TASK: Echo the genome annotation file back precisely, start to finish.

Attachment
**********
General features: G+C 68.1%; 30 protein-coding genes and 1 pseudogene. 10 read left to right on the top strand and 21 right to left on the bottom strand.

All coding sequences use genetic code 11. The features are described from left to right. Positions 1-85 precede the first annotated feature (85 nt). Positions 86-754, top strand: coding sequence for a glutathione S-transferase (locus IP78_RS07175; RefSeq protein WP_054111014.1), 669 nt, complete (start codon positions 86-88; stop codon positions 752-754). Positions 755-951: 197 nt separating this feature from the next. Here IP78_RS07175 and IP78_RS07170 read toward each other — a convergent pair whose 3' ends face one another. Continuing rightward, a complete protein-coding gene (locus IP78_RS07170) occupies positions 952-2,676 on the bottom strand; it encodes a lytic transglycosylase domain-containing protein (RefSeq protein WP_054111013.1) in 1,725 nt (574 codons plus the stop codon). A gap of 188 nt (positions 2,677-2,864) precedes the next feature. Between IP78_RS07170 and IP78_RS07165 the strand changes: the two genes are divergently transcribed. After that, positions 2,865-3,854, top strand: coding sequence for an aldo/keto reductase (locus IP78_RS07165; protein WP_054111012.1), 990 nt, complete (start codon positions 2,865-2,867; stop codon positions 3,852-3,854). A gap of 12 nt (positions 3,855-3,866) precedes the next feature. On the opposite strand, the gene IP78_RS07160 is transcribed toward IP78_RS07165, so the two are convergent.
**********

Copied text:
General features: G+C 68.1%; 30 protein-coding genes and 1 pseudogene. 10 read left to right on the top strand and 21 right to left on the bottom strand.

All coding sequences use genetic code 11. The features are described from left to right. Positions 1-85 precede the first annotated feature (85 nt). Positions 86-754, top strand: coding sequence for a glutathione S-transferase (locus IP78_RS07175; RefSeq protein WP_054111014.1), 669 nt, complete (start codon positions 86-88; stop codon positions 752-754). Positions 755-951: 197 nt separating this feature from the next. Here IP78_RS07175 and IP78_RS07170 read toward each other — a convergent pair whose 3' ends face one another. Continuing rightward, a complete protein-coding gene (locus IP78_RS07170) occupies positions 952-2,676 on the bottom strand; it encodes a lytic transglycosylase domain-containing protein (RefSeq protein WP_054111013.1) in 1,725 nt (574 codons plus the stop codon). A gap of 188 nt (positions 2,677-2,864) precedes the next feature. Between IP78_RS07170 and IP78_RS07165 the strand changes: the two genes are divergently transcribed. After that, positions 2,865-3,854, top strand: coding sequence for an aldo/keto reductase (locus IP78_RS07165; protein WP_054111012.1), 990 nt, complete (start codon positions 2,865-2,867; stop codon positions 3,852-3,854). A gap of 12 nt (positions 3,855-3,866) precedes the next feature. On the opposite strand, the gene IP78_RS07160 is transcribed toward IP78_RS07165, so the two are convergent.